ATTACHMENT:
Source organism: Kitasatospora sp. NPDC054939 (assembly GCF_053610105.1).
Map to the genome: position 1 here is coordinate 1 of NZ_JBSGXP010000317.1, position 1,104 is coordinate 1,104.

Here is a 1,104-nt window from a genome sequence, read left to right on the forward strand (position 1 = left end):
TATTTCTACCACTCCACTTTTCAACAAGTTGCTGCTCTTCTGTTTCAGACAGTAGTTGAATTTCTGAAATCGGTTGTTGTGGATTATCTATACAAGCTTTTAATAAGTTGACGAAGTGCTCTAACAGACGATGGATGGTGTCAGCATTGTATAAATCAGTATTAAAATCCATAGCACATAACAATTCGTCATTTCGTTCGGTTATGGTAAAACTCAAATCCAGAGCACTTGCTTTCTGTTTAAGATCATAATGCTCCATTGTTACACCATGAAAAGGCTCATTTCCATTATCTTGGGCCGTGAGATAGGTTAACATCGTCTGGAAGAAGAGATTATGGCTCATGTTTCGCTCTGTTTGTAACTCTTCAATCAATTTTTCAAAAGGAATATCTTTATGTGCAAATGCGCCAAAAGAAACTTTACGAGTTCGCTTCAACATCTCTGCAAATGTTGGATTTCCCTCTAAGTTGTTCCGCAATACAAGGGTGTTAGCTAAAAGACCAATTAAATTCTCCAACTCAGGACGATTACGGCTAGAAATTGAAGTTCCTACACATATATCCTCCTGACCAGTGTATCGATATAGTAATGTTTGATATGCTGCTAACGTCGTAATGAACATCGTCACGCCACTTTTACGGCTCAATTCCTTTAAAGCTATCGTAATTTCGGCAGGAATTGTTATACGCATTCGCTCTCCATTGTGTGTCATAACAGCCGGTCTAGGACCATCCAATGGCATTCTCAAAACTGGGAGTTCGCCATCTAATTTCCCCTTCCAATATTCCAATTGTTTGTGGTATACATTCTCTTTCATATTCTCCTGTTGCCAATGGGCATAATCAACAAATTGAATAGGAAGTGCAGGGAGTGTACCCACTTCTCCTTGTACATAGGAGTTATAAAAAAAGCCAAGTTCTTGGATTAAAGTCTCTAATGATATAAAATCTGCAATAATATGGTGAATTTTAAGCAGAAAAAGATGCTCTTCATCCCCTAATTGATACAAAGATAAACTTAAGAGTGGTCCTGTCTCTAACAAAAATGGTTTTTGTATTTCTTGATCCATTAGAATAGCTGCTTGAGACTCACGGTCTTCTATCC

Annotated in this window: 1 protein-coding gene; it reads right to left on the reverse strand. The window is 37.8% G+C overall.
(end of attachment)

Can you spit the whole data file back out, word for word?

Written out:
Source organism: Kitasatospora sp. NPDC054939 (assembly GCF_053610105.1).
Map to the genome: position 1 here is coordinate 1 of NZ_JBSGXP010000317.1, position 1,104 is coordinate 1,104.

Here is a 1,104-nt window from a genome sequence, read left to right on the forward strand (position 1 = left end):
TATTTCTACCACTCCACTTTTCAACAAGTTGCTGCTCTTCTGTTTCAGACAGTAGTTGAATTTCTGAAATCGGTTGTTGTGGATTATCTATACAAGCTTTTAATAAGTTGACGAAGTGCTCTAACAGACGATGGATGGTGTCAGCATTGTATAAATCAGTATTAAAATCCATAGCACATAACAATTCGTCATTTCGTTCGGTTATGGTAAAACTCAAATCCAGAGCACTTGCTTTCTGTTTAAGATCATAATGCTCCATTGTTACACCATGAAAAGGCTCATTTCCATTATCTTGGGCCGTGAGATAGGTTAACATCGTCTGGAAGAAGAGATTATGGCTCATGTTTCGCTCTGTTTGTAACTCTTCAATCAATTTTTCAAAAGGAATATCTTTATGTGCAAATGCGCCAAAAGAAACTTTACGAGTTCGCTTCAACATCTCTGCAAATGTTGGATTTCCCTCTAAGTTGTTCCGCAATACAAGGGTGTTAGCTAAAAGACCAATTAAATTCTCCAACTCAGGACGATTACGGCTAGAAATTGAAGTTCCTACACATATATCCTCCTGACCAGTGTATCGATATAGTAATGTTTGATATGCTGCTAACGTCGTAATGAACATCGTCACGCCACTTTTACGGCTCAATTCCTTTAAAGCTATCGTAATTTCGGCAGGAATTGTTATACGCATTCGCTCTCCATTGTGTGTCATAACAGCCGGTCTAGGACCATCCAATGGCATTCTCAAAACTGGGAGTTCGCCATCTAATTTCCCCTTCCAATATTCCAATTGTTTGTGGTATACATTCTCTTTCATATTCTCCTGTTGCCAATGGGCATAATCAACAAATTGAATAGGAAGTGCAGGGAGTGTACCCACTTCTCCTTGTACATAGGAGTTATAAAAAAAGCCAAGTTCTTGGATTAAAGTCTCTAATGATATAAAATCTGCAATAATATGGTGAATTTTAAGCAGAAAAAGATGCTCTTCATCCCCTAATTGATACAAAGATAAACTTAAGAGTGGTCCTGTCTCTAACAAAAATGGTTTTTGTATTTCTTGATCCATTAGAATAGCTGCTTGAGACTCACGGTCTTCTATCC

Annotated in this window: 1 protein-coding gene; it reads right to left on the reverse strand. The window is 37.8% G+C overall.